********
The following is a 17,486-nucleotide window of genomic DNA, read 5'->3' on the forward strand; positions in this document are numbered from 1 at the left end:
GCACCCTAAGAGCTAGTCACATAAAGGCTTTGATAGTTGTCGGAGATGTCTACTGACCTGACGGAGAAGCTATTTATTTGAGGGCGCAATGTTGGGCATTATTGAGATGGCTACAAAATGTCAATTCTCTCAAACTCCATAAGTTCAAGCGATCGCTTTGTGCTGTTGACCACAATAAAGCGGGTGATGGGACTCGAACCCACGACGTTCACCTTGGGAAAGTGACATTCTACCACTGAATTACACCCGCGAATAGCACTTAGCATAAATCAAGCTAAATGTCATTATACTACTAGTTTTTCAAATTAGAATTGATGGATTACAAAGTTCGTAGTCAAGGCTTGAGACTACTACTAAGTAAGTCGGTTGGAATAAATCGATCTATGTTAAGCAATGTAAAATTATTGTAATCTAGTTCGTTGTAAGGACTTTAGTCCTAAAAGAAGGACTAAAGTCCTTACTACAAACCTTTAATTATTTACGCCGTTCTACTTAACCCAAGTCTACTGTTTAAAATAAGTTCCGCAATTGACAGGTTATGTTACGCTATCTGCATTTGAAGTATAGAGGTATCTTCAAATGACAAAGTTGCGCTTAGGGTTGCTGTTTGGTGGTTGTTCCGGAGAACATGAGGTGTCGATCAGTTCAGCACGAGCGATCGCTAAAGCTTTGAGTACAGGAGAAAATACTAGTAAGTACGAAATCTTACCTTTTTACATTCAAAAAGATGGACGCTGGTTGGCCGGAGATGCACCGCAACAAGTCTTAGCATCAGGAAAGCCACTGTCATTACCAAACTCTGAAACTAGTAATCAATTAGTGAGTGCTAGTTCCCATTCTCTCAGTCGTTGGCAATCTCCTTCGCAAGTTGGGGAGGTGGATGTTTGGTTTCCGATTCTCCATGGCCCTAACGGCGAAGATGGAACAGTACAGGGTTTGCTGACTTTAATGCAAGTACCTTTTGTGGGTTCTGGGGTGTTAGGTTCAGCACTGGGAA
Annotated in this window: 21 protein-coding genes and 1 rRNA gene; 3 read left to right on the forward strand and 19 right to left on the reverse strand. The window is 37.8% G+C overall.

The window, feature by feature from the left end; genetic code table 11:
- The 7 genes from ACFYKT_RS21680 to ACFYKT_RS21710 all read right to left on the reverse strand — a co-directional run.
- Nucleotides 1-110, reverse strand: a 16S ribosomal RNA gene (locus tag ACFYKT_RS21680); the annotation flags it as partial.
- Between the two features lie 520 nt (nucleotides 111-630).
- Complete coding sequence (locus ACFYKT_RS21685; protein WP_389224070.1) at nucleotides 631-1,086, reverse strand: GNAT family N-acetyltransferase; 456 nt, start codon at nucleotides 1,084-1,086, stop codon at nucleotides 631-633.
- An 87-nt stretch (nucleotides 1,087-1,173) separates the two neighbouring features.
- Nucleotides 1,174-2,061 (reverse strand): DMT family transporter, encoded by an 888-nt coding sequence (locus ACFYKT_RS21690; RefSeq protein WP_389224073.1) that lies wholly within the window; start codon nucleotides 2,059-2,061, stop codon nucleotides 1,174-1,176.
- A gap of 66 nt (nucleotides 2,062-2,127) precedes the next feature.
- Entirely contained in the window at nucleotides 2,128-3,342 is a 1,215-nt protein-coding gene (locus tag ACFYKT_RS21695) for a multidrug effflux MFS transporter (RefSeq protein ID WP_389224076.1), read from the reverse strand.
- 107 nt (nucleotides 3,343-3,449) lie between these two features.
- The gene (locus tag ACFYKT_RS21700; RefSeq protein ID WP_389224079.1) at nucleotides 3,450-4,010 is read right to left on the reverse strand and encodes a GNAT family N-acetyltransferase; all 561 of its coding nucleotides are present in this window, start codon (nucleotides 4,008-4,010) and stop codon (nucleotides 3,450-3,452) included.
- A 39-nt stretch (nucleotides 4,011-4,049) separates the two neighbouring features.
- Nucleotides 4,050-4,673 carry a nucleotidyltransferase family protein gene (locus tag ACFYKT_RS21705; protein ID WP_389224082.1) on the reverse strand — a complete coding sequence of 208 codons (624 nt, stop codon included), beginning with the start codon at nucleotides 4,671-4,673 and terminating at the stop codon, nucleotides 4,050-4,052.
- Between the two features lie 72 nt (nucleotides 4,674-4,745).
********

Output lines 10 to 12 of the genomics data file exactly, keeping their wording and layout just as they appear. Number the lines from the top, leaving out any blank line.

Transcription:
- Nucleotides 1,174-2,061 (reverse strand): DMT family transporter, encoded by an 888-nt coding sequence (locus ACFYKT_RS21690; RefSeq protein WP_389224073.1) that lies wholly within the window; start codon nucleotides 2,059-2,061, stop codon nucleotides 1,174-1,176.
- A gap of 66 nt (nucleotides 2,062-2,127) precedes the next feature.
- Entirely contained in the window at nucleotides 2,128-3,342 is a 1,215-nt protein-coding gene (locus tag ACFYKT_RS21695) for a multidrug effflux MFS transporter (RefSeq protein ID WP_389224076.1), read from the reverse strand.